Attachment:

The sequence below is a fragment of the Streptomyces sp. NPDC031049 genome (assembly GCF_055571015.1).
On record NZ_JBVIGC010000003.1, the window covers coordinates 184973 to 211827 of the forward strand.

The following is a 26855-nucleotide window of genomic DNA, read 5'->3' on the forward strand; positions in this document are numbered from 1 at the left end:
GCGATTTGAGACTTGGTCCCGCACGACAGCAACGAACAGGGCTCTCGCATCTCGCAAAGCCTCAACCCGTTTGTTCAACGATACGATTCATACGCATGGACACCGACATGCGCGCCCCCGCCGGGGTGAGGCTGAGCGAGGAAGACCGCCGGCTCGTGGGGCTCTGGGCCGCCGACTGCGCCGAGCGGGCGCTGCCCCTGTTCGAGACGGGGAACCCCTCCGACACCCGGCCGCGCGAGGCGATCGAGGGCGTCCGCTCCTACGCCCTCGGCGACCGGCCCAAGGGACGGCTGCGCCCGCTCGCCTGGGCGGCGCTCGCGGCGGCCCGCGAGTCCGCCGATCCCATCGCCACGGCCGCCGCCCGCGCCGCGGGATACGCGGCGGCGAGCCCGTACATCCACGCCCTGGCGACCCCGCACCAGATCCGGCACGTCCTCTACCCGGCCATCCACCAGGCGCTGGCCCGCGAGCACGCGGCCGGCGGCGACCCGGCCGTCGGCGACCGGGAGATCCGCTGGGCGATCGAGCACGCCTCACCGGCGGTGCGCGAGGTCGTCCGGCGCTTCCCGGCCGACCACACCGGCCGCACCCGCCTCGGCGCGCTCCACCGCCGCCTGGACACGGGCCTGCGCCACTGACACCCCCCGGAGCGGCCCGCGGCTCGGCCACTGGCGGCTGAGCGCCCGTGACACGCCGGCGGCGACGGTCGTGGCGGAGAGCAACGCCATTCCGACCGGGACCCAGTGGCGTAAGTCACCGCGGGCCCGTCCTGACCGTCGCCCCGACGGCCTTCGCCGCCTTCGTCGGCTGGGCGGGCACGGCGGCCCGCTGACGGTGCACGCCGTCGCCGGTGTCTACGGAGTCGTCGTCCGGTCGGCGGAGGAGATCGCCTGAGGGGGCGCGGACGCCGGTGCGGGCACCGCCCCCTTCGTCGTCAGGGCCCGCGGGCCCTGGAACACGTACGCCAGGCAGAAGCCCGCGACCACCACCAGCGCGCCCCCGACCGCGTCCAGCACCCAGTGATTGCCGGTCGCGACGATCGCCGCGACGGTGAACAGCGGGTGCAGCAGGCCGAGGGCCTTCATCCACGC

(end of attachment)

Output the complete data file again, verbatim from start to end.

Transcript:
The sequence below is a fragment of the Streptomyces sp. NPDC031049 genome (assembly GCF_055571015.1).
On record NZ_JBVIGC010000003.1, the window covers coordinates 184973 to 211827 of the forward strand.

The following is a 26855-nucleotide window of genomic DNA, read 5'->3' on the forward strand; positions in this document are numbered from 1 at the left end:
GCGATTTGAGACTTGGTCCCGCACGACAGCAACGAACAGGGCTCTCGCATCTCGCAAAGCCTCAACCCGTTTGTTCAACGATACGATTCATACGCATGGACACCGACATGCGCGCCCCCGCCGGGGTGAGGCTGAGCGAGGAAGACCGCCGGCTCGTGGGGCTCTGGGCCGCCGACTGCGCCGAGCGGGCGCTGCCCCTGTTCGAGACGGGGAACCCCTCCGACACCCGGCCGCGCGAGGCGATCGAGGGCGTCCGCTCCTACGCCCTCGGCGACCGGCCCAAGGGACGGCTGCGCCCGCTCGCCTGGGCGGCGCTCGCGGCGGCCCGCGAGTCCGCCGATCCCATCGCCACGGCCGCCGCCCGCGCCGCGGGATACGCGGCGGCGAGCCCGTACATCCACGCCCTGGCGACCCCGCACCAGATCCGGCACGTCCTCTACCCGGCCATCCACCAGGCGCTGGCCCGCGAGCACGCGGCCGGCGGCGACCCGGCCGTCGGCGACCGGGAGATCCGCTGGGCGATCGAGCACGCCTCACCGGCGGTGCGCGAGGTCGTCCGGCGCTTCCCGGCCGACCACACCGGCCGCACCCGCCTCGGCGCGCTCCACCGCCGCCTGGACACGGGCCTGCGCCACTGACACCCCCCGGAGCGGCCCGCGGCTCGGCCACTGGCGGCTGAGCGCCCGTGACACGCCGGCGGCGACGGTCGTGGCGGAGAGCAACGCCATTCCGACCGGGACCCAGTGGCGTAAGTCACCGCGGGCCCGTCCTGACCGTCGCCCCGACGGCCTTCGCCGCCTTCGTCGGCTGGGCGGGCACGGCGGCCCGCTGACGGTGCACGCCGTCGCCGGTGTCTACGGAGTCGTCGTCCGGTCGGCGGAGGAGATCGCCTGAGGGGGCGCGGACGCCGGTGCGGGCACCGCCCCCTTCGTCGTCAGGGCCCGCGGGCCCTGGAACACGTACGCCAGGCAGAAGCCCGCGACCACCACCAGCGCGCCCCCGACCGCGTCCAGCACCCAGTGATTGCCGGTCGCGACGATCGCCGCGACGGTGAACAGCGGGTGCAGCAGGCCGAGGGCCTTCATCCACGC